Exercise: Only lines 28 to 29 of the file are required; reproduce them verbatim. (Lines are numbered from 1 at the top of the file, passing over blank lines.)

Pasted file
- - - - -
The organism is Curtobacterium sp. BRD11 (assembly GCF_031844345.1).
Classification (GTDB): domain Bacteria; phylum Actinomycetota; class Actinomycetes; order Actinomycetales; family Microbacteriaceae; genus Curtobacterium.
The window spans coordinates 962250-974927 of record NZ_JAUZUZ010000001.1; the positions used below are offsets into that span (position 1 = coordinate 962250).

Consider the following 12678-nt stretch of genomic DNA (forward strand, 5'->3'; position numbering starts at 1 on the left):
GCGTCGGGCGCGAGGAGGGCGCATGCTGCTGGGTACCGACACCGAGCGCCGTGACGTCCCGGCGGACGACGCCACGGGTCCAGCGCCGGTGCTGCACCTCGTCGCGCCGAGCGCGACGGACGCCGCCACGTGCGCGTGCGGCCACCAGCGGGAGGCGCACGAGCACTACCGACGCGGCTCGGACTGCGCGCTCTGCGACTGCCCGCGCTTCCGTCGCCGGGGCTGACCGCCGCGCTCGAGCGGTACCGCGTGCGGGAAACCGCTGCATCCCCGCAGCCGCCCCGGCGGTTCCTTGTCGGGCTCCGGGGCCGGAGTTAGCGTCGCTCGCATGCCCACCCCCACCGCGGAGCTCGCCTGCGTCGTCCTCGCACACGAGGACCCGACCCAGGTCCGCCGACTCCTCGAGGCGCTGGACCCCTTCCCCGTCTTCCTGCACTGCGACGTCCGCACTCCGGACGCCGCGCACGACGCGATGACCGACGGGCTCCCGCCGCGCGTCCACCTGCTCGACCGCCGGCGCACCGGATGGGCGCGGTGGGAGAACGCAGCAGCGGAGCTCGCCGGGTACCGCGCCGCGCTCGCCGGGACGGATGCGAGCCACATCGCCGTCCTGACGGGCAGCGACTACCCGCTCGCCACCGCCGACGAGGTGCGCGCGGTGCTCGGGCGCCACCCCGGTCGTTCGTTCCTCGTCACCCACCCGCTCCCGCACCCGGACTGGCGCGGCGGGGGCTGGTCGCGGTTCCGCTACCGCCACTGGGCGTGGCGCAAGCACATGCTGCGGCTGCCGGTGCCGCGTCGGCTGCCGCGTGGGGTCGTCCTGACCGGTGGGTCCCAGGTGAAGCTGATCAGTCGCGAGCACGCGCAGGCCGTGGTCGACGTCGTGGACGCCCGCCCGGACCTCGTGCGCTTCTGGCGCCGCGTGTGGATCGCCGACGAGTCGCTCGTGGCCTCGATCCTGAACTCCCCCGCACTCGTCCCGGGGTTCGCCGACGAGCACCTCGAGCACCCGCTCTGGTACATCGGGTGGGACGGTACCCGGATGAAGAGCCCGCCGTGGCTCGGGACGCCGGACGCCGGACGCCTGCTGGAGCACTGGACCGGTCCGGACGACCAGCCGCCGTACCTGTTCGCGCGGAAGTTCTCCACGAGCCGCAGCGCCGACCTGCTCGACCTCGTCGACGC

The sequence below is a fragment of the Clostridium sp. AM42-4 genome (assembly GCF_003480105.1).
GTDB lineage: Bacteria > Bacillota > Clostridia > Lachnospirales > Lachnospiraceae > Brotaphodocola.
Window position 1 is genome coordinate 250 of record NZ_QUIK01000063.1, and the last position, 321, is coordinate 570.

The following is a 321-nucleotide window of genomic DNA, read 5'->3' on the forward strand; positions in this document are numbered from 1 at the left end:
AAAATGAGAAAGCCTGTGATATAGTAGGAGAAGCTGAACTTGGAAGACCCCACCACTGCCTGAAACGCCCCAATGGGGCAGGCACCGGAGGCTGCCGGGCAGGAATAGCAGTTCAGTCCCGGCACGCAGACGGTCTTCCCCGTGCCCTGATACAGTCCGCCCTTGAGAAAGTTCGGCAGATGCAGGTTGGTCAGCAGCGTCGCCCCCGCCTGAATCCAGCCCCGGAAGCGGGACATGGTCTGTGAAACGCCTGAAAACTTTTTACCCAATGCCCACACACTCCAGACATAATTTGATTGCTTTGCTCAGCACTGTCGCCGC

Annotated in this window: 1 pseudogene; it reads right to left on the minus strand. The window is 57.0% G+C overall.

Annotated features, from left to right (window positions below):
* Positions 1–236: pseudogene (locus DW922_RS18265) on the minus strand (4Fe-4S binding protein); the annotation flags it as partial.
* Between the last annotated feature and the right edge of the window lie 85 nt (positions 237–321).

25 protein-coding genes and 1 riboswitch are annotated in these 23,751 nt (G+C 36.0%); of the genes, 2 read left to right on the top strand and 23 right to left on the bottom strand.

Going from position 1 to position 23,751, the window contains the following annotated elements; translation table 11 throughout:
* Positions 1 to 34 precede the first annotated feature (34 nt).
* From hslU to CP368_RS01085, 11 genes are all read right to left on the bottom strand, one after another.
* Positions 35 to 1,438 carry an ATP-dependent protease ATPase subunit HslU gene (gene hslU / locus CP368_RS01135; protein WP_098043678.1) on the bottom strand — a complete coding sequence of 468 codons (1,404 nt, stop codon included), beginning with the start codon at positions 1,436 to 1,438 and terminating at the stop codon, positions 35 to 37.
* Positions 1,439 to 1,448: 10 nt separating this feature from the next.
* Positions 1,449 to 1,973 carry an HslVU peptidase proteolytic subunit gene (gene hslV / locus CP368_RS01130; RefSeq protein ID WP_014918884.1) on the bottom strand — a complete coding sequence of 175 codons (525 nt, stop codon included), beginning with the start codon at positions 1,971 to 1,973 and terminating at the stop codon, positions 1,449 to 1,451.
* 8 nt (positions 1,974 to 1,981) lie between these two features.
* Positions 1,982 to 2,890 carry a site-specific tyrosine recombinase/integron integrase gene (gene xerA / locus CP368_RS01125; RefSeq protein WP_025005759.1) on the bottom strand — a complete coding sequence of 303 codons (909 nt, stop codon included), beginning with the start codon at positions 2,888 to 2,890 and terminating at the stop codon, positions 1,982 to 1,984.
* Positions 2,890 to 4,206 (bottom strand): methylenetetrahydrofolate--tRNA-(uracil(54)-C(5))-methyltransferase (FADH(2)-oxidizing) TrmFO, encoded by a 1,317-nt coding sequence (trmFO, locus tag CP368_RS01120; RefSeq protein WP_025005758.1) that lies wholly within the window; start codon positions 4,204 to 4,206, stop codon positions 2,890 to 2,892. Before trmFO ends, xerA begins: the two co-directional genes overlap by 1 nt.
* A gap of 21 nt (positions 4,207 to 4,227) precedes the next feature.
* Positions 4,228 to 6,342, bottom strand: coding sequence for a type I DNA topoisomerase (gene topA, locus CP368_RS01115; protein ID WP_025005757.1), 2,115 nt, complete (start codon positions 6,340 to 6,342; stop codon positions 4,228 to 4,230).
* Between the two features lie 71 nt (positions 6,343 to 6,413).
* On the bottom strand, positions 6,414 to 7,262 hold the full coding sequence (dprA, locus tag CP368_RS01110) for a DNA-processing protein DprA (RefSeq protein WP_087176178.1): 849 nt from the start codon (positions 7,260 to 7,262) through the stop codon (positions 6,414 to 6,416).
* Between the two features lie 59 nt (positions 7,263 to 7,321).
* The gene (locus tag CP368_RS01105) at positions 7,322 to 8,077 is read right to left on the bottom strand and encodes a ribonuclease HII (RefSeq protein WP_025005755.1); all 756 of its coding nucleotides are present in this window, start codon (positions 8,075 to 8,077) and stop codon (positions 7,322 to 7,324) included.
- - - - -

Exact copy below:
* On the bottom strand, positions 6,414 to 7,262 hold the full coding sequence (dprA, locus tag CP368_RS01110) for a DNA-processing protein DprA (RefSeq protein WP_087176178.1): 849 nt from the start codon (positions 7,260 to 7,262) through the stop codon (positions 6,414 to 6,416).
* Between the two features lie 59 nt (positions 7,263 to 7,321).